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WHAT'S NEXT?: Huge growth is expected over the next several decades as the world's Muslim population grows faster than every other major religious demographic, and as urbanization and rising incomes in developing countries with large Muslim populations mean more will be buying, rather than producing their own food.

  • [New] The US should not allow the fear of derailing, or of being blamed for derailing, the nuclear talks to prevent it from taking the measures necessary to protect its forces in the region continuing the fight against the Islamic State and working with its allies. Critical Threats
  • [New] Security fears are still ever-present - some fear for their lives under Taliban rule, some fear bombings by the Islamic State. BBC News
  • [New] Digitalization of Islamic financial services offers tremendous opportunities in achieving a more inclusive financial system for Islamic countries, where a significantly large number of adult population is unbanked than rest of the world. augaf.com
  • [New] Since the U.S. pulled out of Afghanistan, the rise of ISIS-K (the Islamic State in Afghanistan), is causing problems that could quickly threaten America unless the Taliban is able to squash ISIS. The Western Journal
  • President Joseph Biden has vowed to stay vigilant against threats from Afghanistan through intelligence-gathering operations to identify threats from groups like Al Qaeda and the Islamic State. MercoPress
  • While the United States should continue to monitor the actions of ISIS-K in Afghanistan and Pakistan for potential security concerns, the threat it poses to the American homeland should not be exaggerated just because it bears the Islamic State's name. The American Conservative
  • The United States and European powers have urged Iran to return to negotiations, warning that time is running out as the Islamic Republic's uranium enrichment program is advancing well beyond the limits set by the nuclear pact. LBCI Lebanon
  • China appreciates the Afghan Taliban's understanding of and emphasis on China's major security concerns and believes that the Afghan Taliban will take more resolute and practical measures to crack down on the international terrorist force of the East Turkestan Islamic Movement. Ministry of Foreign Affairs, the People's Republic of China
  • Russia has given warning that Islamic State and al-Qaeda could exploit the instability of Taliban-ruled Afghanistan to regroup and it called for international aid efforts to stave off a humanitarian crisis. The Times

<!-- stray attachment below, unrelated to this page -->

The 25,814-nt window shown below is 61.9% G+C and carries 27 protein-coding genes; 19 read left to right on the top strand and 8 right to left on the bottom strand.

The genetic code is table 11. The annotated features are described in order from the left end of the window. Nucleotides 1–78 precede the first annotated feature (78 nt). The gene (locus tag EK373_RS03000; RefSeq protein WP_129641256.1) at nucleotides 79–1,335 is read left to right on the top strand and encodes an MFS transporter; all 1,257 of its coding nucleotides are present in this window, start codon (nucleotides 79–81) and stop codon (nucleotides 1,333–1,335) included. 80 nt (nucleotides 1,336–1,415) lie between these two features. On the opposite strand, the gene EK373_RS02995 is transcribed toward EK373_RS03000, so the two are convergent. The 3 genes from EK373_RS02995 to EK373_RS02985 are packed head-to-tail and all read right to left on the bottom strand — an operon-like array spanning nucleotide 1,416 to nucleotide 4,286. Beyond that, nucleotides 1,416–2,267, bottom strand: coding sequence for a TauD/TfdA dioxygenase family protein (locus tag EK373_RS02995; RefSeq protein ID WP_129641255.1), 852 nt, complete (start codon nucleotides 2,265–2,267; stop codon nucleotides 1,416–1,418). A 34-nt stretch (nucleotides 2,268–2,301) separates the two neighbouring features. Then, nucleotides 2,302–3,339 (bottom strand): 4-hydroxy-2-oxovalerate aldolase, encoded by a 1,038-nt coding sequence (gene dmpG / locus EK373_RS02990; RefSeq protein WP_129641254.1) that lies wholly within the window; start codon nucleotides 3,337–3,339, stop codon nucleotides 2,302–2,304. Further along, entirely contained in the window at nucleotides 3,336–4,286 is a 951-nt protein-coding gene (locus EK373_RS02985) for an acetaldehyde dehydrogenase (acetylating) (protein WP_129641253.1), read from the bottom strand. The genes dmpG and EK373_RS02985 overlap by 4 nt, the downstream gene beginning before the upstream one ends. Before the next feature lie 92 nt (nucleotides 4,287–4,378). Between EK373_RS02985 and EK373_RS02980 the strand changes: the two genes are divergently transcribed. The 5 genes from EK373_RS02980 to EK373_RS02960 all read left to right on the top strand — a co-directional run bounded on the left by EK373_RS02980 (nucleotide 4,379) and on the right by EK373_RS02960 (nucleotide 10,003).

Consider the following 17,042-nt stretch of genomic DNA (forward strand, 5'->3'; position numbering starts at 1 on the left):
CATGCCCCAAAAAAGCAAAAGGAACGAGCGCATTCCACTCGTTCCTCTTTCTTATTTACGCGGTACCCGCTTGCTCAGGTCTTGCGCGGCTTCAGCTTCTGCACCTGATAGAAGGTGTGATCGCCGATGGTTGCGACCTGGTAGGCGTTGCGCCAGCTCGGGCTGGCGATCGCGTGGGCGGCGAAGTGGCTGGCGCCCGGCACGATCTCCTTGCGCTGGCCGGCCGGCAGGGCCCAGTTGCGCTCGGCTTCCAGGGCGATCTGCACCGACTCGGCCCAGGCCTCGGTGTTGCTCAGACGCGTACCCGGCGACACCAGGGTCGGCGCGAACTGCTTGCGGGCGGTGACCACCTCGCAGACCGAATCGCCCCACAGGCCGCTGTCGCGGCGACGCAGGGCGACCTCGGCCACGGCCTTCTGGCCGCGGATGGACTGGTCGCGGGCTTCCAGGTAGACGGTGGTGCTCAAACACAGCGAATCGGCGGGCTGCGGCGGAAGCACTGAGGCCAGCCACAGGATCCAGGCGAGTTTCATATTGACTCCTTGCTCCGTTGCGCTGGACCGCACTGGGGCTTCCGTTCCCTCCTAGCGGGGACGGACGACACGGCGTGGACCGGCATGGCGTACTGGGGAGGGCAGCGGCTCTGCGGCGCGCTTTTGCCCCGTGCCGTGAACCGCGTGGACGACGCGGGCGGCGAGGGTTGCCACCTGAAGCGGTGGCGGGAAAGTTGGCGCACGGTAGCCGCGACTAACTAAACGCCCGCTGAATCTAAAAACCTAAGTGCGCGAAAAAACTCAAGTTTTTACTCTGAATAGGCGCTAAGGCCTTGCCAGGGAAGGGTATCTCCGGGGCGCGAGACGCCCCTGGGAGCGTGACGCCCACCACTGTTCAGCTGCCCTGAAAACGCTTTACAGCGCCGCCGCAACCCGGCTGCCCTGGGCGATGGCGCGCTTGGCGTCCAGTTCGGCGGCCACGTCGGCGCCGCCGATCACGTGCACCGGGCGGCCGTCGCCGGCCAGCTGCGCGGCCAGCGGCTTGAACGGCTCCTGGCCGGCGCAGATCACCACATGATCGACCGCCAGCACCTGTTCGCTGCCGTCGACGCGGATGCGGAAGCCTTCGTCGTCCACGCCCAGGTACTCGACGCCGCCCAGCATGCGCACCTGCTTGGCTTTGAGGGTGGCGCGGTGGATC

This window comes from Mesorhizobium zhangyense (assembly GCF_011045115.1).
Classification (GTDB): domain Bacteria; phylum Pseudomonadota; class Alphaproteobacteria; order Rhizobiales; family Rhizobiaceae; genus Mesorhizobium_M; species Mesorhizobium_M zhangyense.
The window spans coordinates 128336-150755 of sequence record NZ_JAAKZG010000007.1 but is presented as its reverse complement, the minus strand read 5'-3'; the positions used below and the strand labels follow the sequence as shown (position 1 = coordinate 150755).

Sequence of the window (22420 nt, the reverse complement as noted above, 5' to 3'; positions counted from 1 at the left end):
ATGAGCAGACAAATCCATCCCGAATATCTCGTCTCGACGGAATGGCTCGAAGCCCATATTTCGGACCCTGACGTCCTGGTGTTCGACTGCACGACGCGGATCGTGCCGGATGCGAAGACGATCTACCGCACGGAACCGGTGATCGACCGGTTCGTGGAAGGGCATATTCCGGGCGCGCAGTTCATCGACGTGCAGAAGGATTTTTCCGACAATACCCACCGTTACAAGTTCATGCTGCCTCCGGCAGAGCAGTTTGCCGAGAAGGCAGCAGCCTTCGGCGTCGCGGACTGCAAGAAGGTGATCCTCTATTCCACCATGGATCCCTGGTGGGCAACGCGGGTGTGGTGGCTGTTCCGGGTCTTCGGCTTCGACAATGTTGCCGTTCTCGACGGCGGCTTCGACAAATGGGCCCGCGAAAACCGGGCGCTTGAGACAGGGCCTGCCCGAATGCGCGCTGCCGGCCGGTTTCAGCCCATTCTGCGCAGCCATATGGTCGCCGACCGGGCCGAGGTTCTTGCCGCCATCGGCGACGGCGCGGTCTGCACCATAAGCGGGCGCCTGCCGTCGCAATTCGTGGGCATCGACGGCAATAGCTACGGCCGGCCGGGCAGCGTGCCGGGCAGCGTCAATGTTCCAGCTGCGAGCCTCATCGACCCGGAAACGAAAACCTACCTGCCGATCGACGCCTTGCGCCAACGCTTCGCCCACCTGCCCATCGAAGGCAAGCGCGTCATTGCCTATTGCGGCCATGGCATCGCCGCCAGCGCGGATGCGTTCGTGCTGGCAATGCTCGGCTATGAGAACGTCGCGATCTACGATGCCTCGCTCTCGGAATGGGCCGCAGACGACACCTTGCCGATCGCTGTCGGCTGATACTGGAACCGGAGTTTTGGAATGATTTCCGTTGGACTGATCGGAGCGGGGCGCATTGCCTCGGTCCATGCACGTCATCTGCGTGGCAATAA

• Digitalisation of Islamic financial services offers tremendous opportunities in achieving a more inclusive financial system for Islamic countries, where a significantly large number of adult population was unbanked than the rest of the world. The News International
  • The role of the Islamic Republic of Iran in Iraqi politics, both on the state level as well as through support of non-state forces has increased threat perceptions across the Sunni Gulf. Cambridge Core
  • Groups linked to al Qaeda and Islamic State have expanded their reach in the Sahel region in recent years, recruiting youths who see few other opportunities where state institutions are weak. Reuters
  • The Islamic State emerged from al-Qaeda, and the taxonomy of Islamist terrorists is not so rigid that alliances of convenience or even firm partnerships will not emerge against the common enemy, namely the United States. The Washington Post
  • Of particular concern to Beijing is the threat from terrorist groups such as the Islamic State-Khorasan (IS-K), which has claimed responsibility for multiple attacks since the U.S. withdrawal in August. United States Institute of Peace
  • The reemergence of virtual entrepreneurs in Afghanistan could, like their predecessors in Raqqa nearly a decade ago, leave a dramatic impact on the number of Islamic State-related attack plots in the United States even if cases of attempted travel remain low. Lawfare
  • Hatred based on race, religion, sex, sexual orientation and ethnicity sadly remains a potent and growing threat in the United States and elsewhere. CNN
  • The Islamic State in Khorasan Province and al Qaeda could be able to launch attacks on the West in anywhere from six months to two years. Politico
  • Just a few months after the Taliban took charge in Kabul and promised to restore peace in Afghanistan, many Afghans still fear an invisible enemy: the Islamic State. The Times Of India
  • Recognizing the potential threat along its shared border with Afghanistan, Pakistan is feeding some intelligence to the Taliban about the Islamic State. The New York Times
  • U.S. intelligence estimated that the Islamic State-Khorasan, the Afghanistan faction of the terrorist group, could build the capacity to plan and conduct international operations within six months if unchecked. The Washington Post

Last updated: 29 November 2021


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